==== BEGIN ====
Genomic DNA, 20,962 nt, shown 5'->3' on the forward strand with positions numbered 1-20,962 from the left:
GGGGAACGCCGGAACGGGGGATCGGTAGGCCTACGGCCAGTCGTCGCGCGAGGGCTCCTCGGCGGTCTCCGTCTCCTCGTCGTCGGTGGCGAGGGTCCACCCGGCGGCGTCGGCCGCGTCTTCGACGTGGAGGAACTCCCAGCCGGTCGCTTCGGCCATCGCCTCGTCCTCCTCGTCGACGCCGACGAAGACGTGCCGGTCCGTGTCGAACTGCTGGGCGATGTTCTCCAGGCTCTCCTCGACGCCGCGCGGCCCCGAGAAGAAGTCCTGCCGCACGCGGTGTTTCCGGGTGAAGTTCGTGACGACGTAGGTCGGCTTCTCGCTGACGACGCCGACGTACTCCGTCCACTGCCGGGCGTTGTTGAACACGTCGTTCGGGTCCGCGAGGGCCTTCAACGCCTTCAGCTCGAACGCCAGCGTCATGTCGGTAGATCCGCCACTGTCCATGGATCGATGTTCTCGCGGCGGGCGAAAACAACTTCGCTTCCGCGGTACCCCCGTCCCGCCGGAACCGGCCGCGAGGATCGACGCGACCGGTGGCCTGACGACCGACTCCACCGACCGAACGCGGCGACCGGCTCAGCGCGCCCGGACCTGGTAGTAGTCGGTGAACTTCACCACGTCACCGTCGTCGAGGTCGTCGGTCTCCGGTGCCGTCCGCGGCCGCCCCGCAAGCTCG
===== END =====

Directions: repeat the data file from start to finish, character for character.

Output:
Genomic DNA, 20,962 nt, shown 5'->3' on the forward strand with positions numbered 1-20,962 from the left:
GGGGAACGCCGGAACGGGGGATCGGTAGGCCTACGGCCAGTCGTCGCGCGAGGGCTCCTCGGCGGTCTCCGTCTCCTCGTCGTCGGTGGCGAGGGTCCACCCGGCGGCGTCGGCCGCGTCTTCGACGTGGAGGAACTCCCAGCCGGTCGCTTCGGCCATCGCCTCGTCCTCCTCGTCGACGCCGACGAAGACGTGCCGGTCCGTGTCGAACTGCTGGGCGATGTTCTCCAGGCTCTCCTCGACGCCGCGCGGCCCCGAGAAGAAGTCCTGCCGCACGCGGTGTTTCCGGGTGAAGTTCGTGACGACGTAGGTCGGCTTCTCGCTGACGACGCCGACGTACTCCGTCCACTGCCGGGCGTTGTTGAACACGTCGTTCGGGTCCGCGAGGGCCTTCAACGCCTTCAGCTCGAACGCCAGCGTCATGTCGGTAGATCCGCCACTGTCCATGGATCGATGTTCTCGCGGCGGGCGAAAACAACTTCGCTTCCGCGGTACCCCCGTCCCGCCGGAACCGGCCGCGAGGATCGACGCGACCGGTGGCCTGACGACCGACTCCACCGACCGAACGCGGCGACCGGCTCAGCGCGCCCGGACCTGGTAGTAGTCGGTGAACTTCACCACGTCACCGTCGTCGAGGTCGTCGGTCTCCGGTGCCGTCCGCGGCCGCCCCGCAAGCTCG